Other objects and advantages will appear in the following description of a preferred and certain modified forms of my invention herein illustrated and described with reference to the accompanying drawings. The essential characteristics are summarized in the claims.

In the drawings Figure 1 is a section of a hollow tap with recessed end; Figure 2 is a section of a prior art form of female body threaded with the tap of Figure 1; Figure 3 is a section of a full bodied tap useful with my invention; Figure 4 is a section of a female body tapped with the tap of Figure 3; Figure 5 is a section of a complete assembled coupling made in one form of my invention; Figure 6 is a similar view of a complete assembled coupling made in another form of my invention; Figure '7 is a similar view of a form modified particularly with reference to Figure 5; Figure 8 is a similar View but taken prior to complete assembly and showing a modification particularly of the form of Figure 6; Figure 9 is a section of a seat member taken on the line 99 of Figure 10; Figure 10 is an end elevation of a separately formed seat member; Figure 11 is an illustrative sectional view of seat and female body member with Welding electrodes; Figure 12 is section of a seat member taken on the lines l2l2 of Figure 13; Figure 13 is an end of the view of the type of seat used in Figure 6 prior to its displacement into seated position; Figure 14 illustrates a step of seating the seat of Figures 12 and 13 into the female body of Figure 6; Figure 15 is an enlarged sectional view showing a detail of the assembly of Figure 8.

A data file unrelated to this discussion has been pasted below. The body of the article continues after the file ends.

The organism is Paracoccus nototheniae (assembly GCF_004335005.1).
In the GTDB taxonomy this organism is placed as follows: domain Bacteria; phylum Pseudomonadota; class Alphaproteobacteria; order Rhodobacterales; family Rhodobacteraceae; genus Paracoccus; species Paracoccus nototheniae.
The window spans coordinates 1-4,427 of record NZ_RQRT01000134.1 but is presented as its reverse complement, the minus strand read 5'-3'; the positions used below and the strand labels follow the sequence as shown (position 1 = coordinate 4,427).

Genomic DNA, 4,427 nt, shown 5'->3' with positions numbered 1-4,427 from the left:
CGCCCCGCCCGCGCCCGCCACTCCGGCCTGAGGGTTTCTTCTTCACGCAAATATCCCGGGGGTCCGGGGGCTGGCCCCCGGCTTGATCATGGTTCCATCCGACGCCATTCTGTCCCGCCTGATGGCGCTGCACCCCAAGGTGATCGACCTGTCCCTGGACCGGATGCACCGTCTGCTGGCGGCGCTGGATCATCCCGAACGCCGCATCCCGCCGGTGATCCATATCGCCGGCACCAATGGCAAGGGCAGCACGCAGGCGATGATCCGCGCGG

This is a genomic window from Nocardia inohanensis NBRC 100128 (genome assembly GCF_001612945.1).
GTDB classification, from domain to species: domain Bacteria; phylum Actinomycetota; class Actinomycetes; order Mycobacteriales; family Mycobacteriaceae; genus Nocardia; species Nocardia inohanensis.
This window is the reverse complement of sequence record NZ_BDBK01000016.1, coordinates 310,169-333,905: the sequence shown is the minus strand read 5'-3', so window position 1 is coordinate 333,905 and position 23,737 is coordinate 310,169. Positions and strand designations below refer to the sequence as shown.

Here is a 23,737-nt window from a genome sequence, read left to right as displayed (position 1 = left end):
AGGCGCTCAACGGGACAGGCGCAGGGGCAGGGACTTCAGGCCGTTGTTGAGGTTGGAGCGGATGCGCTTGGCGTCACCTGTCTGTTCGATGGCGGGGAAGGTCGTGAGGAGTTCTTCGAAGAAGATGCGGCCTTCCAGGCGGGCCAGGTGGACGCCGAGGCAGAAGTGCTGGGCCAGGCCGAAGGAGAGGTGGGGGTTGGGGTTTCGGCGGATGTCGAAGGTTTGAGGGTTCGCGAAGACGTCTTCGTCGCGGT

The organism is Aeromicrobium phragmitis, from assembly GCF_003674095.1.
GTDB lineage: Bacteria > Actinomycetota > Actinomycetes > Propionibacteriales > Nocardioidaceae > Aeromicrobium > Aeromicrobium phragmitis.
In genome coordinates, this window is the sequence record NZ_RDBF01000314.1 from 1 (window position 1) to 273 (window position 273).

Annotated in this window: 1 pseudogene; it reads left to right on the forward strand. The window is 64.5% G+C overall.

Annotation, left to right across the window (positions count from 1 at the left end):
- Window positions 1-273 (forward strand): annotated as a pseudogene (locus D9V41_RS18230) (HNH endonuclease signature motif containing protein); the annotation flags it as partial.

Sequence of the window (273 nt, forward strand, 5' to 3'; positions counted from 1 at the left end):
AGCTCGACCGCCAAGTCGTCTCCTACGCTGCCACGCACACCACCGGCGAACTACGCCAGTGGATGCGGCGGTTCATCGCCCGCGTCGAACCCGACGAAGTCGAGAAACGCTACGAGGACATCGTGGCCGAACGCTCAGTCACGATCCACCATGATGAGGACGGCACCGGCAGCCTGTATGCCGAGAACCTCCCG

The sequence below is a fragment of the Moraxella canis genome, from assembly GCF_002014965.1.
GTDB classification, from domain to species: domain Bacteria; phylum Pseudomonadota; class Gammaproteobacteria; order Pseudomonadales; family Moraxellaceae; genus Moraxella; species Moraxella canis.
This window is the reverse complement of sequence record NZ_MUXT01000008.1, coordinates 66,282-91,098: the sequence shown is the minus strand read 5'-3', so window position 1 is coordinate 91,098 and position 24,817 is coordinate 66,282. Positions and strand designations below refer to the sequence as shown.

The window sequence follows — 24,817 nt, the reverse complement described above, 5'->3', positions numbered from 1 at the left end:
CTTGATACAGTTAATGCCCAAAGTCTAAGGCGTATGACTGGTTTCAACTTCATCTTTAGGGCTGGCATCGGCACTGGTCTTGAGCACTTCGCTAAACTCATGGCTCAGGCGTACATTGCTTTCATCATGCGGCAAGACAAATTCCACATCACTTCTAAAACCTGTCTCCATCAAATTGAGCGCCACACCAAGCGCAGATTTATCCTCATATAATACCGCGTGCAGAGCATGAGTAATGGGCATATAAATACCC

According to prior practices particularly ap plicable to free-machining metals, female coupling members I, with integrally formed conical seats 2 as shown in Figure 2, have been tapped with hollow and recessed taps 3 shown in Figure 1 in which the leading end of the tap has been recessed as at l. By carrying the recess substantially out to the root diameter of the threads as at 5 it has been possible to form the leading at least partial threads substantially all the way down to the base of the conical seat as at 6, i. e., to within about one half to a whole pitch of one thread from the bottom. In practice, however, enough stock has to be preserved at the point 5 in the tap to support the leading cutters, and correspondingly a fiat annular area of somewhat greater size as at I has been required to be formed in base at the threaded cavity adjacent the base of the conical seat in the finished coupling. Some if not all of the radial dimension of this area represents waste in the form of increased pitch diameter of the threads and increased diameter of the body of the coupling beyond the minimum that would be sufiicient for strength particularly in steel and other stronger though less freely-machined metals. However, with the tougher metals the inherent weakness in the tap construction of Figure 1 is merely emphasized to the point of relative impracticability.